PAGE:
As that generation developed and larger hard drives became more common, Sony and Microsoft began to push full game downloads as an alternative to traditional retail. Sony had already started making PSP games available digitally as standard with the 2009 PSP Go, a smaller digital-only PSP with a sliding design and a higher price point than the regular model. In the same year, Microsoft announced its Xbox Games on Demand service, which marked the first time it was possible to download full retail Xbox 360 games, although only older titles were initially available. Sony then launched a program in 2012 called PSN Day 1 Digital, in which new games arrived on the PlayStation Store on a day and date basis.

The PSP Go digital only.

When PS4 and Xbox One came out, both companies sold all new games both digitally and retail. Microsoft has also sought to make digital ownership a core component of its platform, with the ability to share and resell downloaded games at the expense of offline play and support for used games. Of course, the company eventually reversed course after a huge backlash. But we finally saw a discless Xbox One S hit the market last year, and I wonder how Microsoft’s original vision for Xbox One would have been received today.

Maybe not much better: Physical games won’t go away completely, of course. But things are moving in that direction. Nintendo also announced yesterday that more than 50 percent of its Switch game sales were digital in the first half of this year, partly due to the COVID-19 pandemic. The figure was 74% in the April-June quarter for Sony, which was already 53% a year ago. Those numbers will decline as customers return to brick-and-mortar stores, but once people get used to digital games, they may be more willing to accept the experience.

The main advantage of digital from the user’s point of view is convenience. You don’t have to waste time ejecting and inserting discs. Your games don’t take up shelf space, and they don’t take up hard drive space these days. You can shop in stores across multiple regions, and everything appears in the same bookstore. Once you get used to it, dealing with spinning records seems archaic.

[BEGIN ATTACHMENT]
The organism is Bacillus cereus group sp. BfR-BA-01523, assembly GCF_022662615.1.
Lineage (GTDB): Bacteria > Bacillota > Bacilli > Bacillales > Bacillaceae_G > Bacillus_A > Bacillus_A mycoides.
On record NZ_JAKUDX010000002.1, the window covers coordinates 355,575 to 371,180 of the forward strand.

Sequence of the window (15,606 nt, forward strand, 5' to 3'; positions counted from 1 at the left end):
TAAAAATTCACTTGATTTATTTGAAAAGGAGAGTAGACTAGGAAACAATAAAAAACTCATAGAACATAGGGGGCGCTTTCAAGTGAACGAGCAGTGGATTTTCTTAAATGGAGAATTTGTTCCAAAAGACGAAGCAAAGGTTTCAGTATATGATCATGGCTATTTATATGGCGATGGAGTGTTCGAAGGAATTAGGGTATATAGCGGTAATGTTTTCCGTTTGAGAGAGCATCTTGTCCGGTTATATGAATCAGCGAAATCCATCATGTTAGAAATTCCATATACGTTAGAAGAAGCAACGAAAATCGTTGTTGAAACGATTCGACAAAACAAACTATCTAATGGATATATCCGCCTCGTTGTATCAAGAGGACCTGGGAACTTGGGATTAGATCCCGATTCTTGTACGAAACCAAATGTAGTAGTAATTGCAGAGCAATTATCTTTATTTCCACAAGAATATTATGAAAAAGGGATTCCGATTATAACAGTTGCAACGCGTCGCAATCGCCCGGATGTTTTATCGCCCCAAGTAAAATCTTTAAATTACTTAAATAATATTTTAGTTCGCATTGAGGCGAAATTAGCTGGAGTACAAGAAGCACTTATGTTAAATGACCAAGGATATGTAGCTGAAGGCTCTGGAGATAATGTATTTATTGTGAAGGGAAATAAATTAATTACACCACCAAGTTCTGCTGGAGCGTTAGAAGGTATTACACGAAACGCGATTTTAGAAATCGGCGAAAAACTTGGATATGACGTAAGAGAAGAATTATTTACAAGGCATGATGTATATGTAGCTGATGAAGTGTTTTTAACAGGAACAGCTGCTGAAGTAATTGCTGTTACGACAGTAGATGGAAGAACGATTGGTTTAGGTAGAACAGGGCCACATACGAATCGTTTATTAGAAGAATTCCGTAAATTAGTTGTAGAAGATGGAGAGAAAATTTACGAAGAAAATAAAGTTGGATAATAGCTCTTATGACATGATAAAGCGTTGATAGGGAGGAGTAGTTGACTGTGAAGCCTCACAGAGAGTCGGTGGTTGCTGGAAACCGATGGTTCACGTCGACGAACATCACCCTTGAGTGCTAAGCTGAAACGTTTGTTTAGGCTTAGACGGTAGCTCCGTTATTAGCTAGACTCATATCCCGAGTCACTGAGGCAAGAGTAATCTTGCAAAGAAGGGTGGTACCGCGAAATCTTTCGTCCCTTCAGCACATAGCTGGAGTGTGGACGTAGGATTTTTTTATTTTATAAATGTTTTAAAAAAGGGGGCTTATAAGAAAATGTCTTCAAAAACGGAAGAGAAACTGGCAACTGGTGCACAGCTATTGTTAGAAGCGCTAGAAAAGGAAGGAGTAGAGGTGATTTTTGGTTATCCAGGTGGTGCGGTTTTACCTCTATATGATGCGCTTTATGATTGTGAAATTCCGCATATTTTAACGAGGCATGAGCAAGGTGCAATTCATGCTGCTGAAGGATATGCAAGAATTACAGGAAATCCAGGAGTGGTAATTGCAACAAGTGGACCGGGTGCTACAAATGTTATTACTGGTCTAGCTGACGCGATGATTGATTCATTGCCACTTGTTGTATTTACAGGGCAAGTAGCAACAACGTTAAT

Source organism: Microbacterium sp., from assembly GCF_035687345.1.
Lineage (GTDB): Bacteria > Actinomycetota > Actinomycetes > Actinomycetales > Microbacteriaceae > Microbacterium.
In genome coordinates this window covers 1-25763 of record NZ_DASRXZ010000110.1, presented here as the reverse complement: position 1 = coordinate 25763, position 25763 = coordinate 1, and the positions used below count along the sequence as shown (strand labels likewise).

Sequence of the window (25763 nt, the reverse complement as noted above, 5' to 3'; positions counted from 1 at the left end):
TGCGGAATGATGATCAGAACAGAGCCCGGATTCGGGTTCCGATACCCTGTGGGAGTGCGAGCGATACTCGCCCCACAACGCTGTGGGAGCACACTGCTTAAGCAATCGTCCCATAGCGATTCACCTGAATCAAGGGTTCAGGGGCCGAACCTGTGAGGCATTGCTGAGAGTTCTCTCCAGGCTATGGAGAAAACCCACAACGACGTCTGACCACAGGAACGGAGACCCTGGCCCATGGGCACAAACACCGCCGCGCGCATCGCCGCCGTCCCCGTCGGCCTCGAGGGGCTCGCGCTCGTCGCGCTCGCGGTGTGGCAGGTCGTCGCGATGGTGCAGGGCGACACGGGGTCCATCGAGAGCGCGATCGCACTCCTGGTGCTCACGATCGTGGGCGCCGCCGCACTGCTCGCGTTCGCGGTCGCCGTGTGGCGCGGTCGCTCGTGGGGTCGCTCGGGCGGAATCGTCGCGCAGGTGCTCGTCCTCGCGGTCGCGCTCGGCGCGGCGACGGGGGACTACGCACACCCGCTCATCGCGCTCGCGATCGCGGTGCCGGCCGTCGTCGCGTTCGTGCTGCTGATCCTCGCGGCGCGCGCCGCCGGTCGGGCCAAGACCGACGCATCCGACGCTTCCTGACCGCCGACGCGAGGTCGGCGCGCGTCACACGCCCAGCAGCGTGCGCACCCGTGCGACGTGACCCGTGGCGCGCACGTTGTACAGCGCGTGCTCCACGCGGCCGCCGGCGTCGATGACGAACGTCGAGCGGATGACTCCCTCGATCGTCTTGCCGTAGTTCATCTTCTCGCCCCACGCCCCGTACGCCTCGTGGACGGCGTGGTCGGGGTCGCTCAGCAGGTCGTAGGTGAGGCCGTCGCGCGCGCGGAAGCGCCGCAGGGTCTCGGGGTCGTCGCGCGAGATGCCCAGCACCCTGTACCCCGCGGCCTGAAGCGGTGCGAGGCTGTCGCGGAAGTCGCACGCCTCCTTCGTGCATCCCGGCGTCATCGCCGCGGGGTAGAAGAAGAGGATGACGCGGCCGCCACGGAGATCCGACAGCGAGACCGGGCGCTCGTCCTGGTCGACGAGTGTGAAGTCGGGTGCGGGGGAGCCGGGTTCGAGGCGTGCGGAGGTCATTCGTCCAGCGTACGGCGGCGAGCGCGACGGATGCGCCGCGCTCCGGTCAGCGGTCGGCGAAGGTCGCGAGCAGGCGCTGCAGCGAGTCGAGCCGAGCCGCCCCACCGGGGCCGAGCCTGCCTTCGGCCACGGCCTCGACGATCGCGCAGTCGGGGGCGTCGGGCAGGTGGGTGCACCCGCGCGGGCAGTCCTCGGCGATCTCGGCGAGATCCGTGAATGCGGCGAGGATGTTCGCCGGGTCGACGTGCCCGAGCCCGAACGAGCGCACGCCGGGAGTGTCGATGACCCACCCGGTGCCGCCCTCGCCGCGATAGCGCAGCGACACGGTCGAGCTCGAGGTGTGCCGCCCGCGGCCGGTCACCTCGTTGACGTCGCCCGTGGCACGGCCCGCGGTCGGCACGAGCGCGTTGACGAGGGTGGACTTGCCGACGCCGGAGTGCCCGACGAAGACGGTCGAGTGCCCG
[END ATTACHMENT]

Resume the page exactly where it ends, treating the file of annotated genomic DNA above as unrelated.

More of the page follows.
Some people will still want physical games for the chance to sell them or for the opposite reason: to keep a tangible collection. Retention isn’t as important as it once was in this era of live servers and day one patches – many PS4 discs will be pretty useless for decades to come. That doesn’t mean there’s no call for a collection to be created, however, and companies like Limited Run Games play this market with special edition physical releases for titles that wouldn’t otherwise get one.

But this is really a niche: video game vinyl, if you will. (And yes, Limited Run also sells video game vinyls.) What has changed is that both Sony and Microsoft are betting that there are now enough people available to stop buying physical games altogether. Both companies are also making sure their digital-only shoppers feel like they’ve already created a collection from the start. There is Xbox Game Pass, of course, which does a great job of integrating into your library, and Sony has just announced a PlayStation Plus collection for PS5 featuring many of the best PS4 titles.

Buying digital is worth it if you value the experience, and it’s also in Microsoft and Sony’s interest that you do. This makes a product like the PlayStation 5 Digital Edition an obvious plus for people who are already used to digital – a better experience at a lower price. (And a more attractive design.) The key question is how many people buying physical products today will be willing to make the next generation trade-off.